Monday, March 16, 2009

Games People Play Pt 2

(Continued from Games People Play)

'The White Elephant' in case you're not completely up to date on violations of the Geneva Convention is the cruel custom whereupon each member of George's idiosyncratic family is required to bring a small 'novelty' gift to the Christmas gathering. Unlike 'Secret Santa' where you might be required to buy a gift for a family member that they might actually value, 'The White Elephant' is a completely different animal. (No pun intended) In this horror show, family members are encouraged to bring 'gifts' that have little to no monetary value, are profoundly ugly, and serve no useful purpose. Guests are then required to draw
numbers lottery-style from a gaudy 'Christmas Cauldron' and according to that number select their 'gift' from the enormous pile of gaily wrapped 'White Elephant' packages. Now, receiving a cow shaped candle or penis paper weight is bad enough, to add insult to injury, my husband's family has put their own twisted imprinter on this awful custom. According to the mysterious rules set forth by the family elders, it is completely within one's right to forcibly take a White Elephant gift from another family member who has had the misfortune to draw an earlier number.

I am again reminded of the gentle Hobbits who drunk with the power of the 'The Ring' degenerate into an orgy of winner-take-all savagery. In the White Elephant, kindness and chivalry are reduced to quaint notions that take a major backseat to not only satisfying one's insatiable desire to score the 'best' of these shiteous gifts, but also the pleasure one receives in mercilessly annihilating every other family member in doing so. With my own eyes, I have witnessed the gruesome sport of once kindly old ladies ruthlessly stripping a bewildered three-year-old of a cherished gift. The 'sport' made even more gruesome by the 3 year old's inconsolable tears and the gleeful cheering of the assemblage. I'm convinced that the ancient, blood-thirsty Romans never witnessed such carnage. To my husband's famiy, no celebration of the birth of Christ is complete without a small, defenseless child in tears or at least one family member bitterly resentful at having received a beautifully wrapped Slim Jim or set of novelty golf balls.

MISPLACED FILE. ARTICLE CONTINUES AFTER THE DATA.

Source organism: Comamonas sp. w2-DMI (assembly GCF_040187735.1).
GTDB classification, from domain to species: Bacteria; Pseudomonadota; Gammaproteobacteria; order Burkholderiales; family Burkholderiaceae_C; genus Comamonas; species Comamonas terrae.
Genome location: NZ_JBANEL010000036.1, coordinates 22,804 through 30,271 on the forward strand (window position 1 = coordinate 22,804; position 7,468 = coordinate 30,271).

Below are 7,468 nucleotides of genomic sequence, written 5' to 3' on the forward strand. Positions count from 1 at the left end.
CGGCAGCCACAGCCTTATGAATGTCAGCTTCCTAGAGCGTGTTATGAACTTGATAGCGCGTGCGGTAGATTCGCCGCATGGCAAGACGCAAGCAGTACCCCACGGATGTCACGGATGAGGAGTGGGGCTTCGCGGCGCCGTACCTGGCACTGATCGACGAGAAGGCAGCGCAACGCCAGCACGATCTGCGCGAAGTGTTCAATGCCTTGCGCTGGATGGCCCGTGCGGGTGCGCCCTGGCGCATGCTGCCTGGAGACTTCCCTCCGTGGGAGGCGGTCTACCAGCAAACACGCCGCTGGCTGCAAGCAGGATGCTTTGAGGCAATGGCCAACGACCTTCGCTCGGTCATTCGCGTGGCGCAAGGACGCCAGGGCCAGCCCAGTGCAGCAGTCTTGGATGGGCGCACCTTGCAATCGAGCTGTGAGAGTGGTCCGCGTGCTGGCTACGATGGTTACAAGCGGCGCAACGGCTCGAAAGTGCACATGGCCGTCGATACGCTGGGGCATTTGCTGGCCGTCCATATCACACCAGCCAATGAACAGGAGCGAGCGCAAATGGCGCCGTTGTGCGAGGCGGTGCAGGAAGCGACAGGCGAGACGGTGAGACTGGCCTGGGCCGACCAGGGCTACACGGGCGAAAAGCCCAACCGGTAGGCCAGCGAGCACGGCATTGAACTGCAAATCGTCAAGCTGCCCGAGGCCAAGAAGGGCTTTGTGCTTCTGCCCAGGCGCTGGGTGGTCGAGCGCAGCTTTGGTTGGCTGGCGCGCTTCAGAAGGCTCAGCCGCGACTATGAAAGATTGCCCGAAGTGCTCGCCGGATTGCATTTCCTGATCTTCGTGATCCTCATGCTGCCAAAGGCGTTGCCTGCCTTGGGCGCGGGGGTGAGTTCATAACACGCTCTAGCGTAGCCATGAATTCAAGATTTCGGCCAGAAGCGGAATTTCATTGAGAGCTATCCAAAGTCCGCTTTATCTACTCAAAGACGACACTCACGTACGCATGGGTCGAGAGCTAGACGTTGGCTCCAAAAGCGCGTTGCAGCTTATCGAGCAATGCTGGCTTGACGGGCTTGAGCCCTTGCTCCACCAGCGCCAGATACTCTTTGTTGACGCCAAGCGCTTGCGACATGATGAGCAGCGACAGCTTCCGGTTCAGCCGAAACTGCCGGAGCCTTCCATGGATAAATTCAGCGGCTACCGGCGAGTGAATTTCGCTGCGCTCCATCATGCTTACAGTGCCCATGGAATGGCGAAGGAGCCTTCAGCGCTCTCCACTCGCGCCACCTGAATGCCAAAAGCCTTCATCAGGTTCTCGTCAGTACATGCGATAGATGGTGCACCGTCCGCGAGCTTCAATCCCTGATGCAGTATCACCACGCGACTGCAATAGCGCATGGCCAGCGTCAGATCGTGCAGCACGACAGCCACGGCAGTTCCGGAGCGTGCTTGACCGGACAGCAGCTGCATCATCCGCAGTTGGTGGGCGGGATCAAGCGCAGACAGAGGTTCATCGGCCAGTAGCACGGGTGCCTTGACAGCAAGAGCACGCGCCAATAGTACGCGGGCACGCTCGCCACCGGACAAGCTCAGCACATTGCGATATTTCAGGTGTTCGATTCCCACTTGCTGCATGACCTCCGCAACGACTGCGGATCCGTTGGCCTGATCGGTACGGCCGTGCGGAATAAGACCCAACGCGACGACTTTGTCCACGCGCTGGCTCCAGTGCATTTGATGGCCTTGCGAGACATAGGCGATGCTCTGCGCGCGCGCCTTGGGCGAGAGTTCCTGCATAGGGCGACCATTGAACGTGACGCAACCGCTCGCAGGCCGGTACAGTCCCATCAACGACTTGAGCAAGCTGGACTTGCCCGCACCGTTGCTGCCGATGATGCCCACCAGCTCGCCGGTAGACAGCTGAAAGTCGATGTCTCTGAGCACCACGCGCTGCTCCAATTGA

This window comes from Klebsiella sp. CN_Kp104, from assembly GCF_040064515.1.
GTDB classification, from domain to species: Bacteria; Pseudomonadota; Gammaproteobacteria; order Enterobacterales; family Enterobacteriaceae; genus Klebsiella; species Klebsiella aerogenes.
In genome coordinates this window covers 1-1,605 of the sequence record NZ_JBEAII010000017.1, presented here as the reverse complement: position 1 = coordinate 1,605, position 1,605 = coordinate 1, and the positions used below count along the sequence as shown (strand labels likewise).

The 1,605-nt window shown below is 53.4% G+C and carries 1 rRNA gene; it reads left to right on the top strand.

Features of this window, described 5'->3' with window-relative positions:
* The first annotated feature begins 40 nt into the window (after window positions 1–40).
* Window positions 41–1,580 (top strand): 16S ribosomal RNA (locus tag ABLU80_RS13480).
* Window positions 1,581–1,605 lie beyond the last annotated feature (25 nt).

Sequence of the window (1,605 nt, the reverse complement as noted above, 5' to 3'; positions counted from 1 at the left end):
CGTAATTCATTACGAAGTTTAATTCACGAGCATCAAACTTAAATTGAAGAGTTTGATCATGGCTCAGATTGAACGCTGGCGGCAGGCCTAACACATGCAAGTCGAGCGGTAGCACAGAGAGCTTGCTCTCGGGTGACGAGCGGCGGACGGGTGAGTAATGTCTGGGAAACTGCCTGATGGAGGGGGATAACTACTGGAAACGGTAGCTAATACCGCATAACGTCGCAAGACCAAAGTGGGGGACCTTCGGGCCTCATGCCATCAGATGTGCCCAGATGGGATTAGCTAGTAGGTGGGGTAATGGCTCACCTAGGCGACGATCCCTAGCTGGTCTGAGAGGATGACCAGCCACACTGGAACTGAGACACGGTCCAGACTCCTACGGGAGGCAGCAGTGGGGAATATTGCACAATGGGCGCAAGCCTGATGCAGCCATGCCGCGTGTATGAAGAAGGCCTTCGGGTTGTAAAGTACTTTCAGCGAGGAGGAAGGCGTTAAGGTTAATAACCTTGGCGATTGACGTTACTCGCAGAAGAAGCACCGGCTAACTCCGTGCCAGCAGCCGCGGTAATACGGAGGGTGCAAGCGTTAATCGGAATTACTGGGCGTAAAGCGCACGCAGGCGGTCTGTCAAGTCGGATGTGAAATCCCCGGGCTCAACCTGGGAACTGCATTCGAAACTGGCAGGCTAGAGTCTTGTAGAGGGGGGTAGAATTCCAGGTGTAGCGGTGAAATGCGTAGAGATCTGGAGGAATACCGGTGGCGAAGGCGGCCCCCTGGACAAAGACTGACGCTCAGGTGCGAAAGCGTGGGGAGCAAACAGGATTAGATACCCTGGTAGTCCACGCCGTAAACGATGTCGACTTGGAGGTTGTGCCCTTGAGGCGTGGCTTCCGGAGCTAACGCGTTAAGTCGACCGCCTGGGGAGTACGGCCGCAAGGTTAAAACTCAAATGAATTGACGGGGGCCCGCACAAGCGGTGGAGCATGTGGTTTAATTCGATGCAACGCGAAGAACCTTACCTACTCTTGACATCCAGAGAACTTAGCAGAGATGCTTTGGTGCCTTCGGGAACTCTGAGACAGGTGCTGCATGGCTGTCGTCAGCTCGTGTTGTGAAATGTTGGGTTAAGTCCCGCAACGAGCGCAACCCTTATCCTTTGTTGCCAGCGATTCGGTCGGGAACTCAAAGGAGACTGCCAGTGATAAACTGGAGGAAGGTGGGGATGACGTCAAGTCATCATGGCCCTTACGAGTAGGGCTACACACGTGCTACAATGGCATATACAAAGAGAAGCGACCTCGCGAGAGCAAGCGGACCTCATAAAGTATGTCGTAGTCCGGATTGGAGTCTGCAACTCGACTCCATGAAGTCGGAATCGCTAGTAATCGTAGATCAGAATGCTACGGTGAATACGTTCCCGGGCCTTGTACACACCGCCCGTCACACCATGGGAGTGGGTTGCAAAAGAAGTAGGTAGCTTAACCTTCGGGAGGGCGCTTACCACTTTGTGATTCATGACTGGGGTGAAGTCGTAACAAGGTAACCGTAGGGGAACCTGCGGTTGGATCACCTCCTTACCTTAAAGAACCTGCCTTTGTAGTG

Once 'The White Elephant' ended, Jesus surely wept for our immortal souls as the day's torturous 'festivities' were far from over.

(To be continued)

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